President, International Network on Personal Meaning
Coquitlam, B.C., Canada
No matter how bleak the situation may be, the
arrival of a new year invariably inspires promises of renewal and
Despite tight security and threats of terror,
the world became a gigantic party to ring in 2003. As the clock
struck mid-night, the skies around the globe came alive with spectacular
fireworks, and throngs of revellers burst into cheers. At that magic
moment, euphoria and optimism filled the air - anything seemed possible
and hope once again sprang from the depth of our souls.
Yet, years slip by, like waters flowing downstream.
Each passing year seems a replay of the previous one: broken resolutions,
missed opportunities and misplaced priorities. Old habits, clinging
to us like our own skin, cannot be shed as easily as old clothes.
The pull of depravity has a way of defeating our noble intentions
and best efforts.
Year-end review of the larger scene also shows
plenty of evidence of disorder and decay: terrorism, sniper attack,
the specter of war, corporate scandals, the collapse of the stock
market, and the escalating conflict in the Middle East.
Is this a case of increase in entropy? Are we
doomed to succumb to the second law of thermodynamics? Is renewal
possible, if everything will be eventually reduced to dust?
With all its emphasis on optimal functioning,
positive psychology needs to find better ways to counter the downward
spiral, such as the tragic triad of aggression, depression and addiction.
Within mainstream psychology, the solutions
typically consist of commitment, determination, cognitive-behavioral
modification, and a host of other approaches of psychotherapy to
achieve change. Bookstores are full of self-help books for those
who want to better their lives.
However, all these human efforts and ingenuity
are helpful only up to a degree, because they are confined within
a man-made box - the systems of the world. For example, all the
progress in science and technology has not improved the quality
of life. In fact, the most successful civilization is reeling under
the weight of its own success, as materialism and hedonism continue
to corrode the spiritual values that undergird its greatness.
Is there a better way to counteract the downward
spiral? Is there a better way to escape the false hope syndrome?
I propose that we need to get out of the box and tap into spiritual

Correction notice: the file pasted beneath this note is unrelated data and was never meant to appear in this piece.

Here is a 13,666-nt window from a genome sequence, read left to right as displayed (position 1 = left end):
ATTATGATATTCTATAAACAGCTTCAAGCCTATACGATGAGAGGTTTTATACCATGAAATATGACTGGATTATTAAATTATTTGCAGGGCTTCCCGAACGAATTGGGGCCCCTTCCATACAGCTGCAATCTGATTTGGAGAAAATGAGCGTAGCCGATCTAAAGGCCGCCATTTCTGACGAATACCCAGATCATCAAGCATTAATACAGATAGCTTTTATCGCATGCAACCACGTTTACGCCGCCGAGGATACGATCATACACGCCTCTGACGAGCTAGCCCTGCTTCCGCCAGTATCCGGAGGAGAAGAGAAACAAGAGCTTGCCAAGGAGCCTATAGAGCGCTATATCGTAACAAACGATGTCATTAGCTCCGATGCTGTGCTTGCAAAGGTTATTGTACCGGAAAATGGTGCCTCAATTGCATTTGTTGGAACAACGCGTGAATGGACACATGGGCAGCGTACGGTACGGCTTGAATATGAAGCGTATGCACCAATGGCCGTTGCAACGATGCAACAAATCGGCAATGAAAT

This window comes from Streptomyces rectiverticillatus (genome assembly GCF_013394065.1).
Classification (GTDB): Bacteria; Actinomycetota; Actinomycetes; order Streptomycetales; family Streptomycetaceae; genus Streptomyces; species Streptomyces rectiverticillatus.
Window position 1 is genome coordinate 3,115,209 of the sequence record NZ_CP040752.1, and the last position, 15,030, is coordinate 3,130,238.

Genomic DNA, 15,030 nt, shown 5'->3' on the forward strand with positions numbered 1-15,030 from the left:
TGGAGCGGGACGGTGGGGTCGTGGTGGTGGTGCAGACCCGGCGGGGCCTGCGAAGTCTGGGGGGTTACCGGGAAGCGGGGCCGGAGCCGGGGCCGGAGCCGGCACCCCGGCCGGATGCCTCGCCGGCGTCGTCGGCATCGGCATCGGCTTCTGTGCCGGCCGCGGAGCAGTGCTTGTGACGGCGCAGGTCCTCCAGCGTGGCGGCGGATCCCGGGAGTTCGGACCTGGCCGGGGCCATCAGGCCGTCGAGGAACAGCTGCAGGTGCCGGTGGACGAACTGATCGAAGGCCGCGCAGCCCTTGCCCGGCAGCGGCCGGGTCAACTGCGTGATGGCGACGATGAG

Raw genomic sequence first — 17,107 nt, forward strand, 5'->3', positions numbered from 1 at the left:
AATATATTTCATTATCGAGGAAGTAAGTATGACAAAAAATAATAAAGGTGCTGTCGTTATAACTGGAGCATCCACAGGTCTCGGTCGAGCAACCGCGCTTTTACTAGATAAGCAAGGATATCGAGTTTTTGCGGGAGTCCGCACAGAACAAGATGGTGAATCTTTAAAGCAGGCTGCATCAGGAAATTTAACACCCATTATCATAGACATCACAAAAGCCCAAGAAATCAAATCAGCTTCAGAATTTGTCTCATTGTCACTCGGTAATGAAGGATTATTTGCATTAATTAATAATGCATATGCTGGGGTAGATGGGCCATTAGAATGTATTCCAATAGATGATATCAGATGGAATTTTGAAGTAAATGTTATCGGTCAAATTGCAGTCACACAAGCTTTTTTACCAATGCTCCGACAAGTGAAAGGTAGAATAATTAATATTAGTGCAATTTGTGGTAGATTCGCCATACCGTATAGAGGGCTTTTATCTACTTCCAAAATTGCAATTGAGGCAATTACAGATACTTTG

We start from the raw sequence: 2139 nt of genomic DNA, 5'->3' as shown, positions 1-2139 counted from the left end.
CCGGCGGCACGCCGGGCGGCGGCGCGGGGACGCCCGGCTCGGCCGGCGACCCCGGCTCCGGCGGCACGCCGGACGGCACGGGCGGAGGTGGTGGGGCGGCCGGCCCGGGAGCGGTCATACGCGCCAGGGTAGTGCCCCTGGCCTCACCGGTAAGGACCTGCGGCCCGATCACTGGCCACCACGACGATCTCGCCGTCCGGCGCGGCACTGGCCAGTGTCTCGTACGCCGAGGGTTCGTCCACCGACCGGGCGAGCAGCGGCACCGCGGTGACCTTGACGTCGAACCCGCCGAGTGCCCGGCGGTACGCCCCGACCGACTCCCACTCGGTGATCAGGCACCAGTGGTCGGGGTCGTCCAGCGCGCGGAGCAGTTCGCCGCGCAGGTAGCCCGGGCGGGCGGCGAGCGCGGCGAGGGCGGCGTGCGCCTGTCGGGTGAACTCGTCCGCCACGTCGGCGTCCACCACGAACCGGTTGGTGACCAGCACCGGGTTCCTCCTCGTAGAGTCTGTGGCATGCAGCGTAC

power for transformation.
The principle of spiritual transformation
I was very surprised to hear a presentation
by someone from a Buddhist University in Taiwan at a recent conference
on Life and Death Education. He spoke on St. Paul's view of the
new life as based on 2 Corinthian 5:17 from the Bible: "Therefore,
if anyone is in Christ, he is a new creation; the old has gone,
the new has come!" He presented this verse as a universal principle
for renewal and spiritual transformation, because we can substitute
"Christ" with "Love".
Without getting into the theology of Pauline
teachings on rebirth, we can examine this verse as a prototype for
spiritual transformation. We need to understand the profound inner
changes that need to take place beneath the deceptive simplicity
of this verse.
Firstly, to be in Christ is to be united with
the ultimate source of life, love and light. The world is no longer
an island alone by itself, and humanity is no longer an orphan cast
at the doorstep of the universe. To be in Christ is to be spiritually
connected with the Creator. To be in Christ is to find our spiritual
home, for which we are made. This transcendental connection can
only be grasped and achieved by faith.
Secondly, there is a profound and pervasive
change as a result of being in Christ. The center of gravity shifts
from self to God. There is a fundamental change in our core values,
which define our everyday behaviors.
By "new creation", Apostle Paul refers to a
new state of being initiated by faith, which opens Heaven's gate
for grace. Life will be lived on a higher plane, for a higher purpose,
as it were meant to be lived. Such a life would be so fulfilling
that it deserves to be lived eternally.
Just as a flowering plant is produced out of
a decaying seed at the expense of the sun, so is renewal of human
lives achieved at the expense of the Son of God. As someone has
put it, divine grace means God's Richness at Christ's Expense.
Thus, at least two sources of energy are needed
to counteract disorder and achieve renewal: Human ingenuity through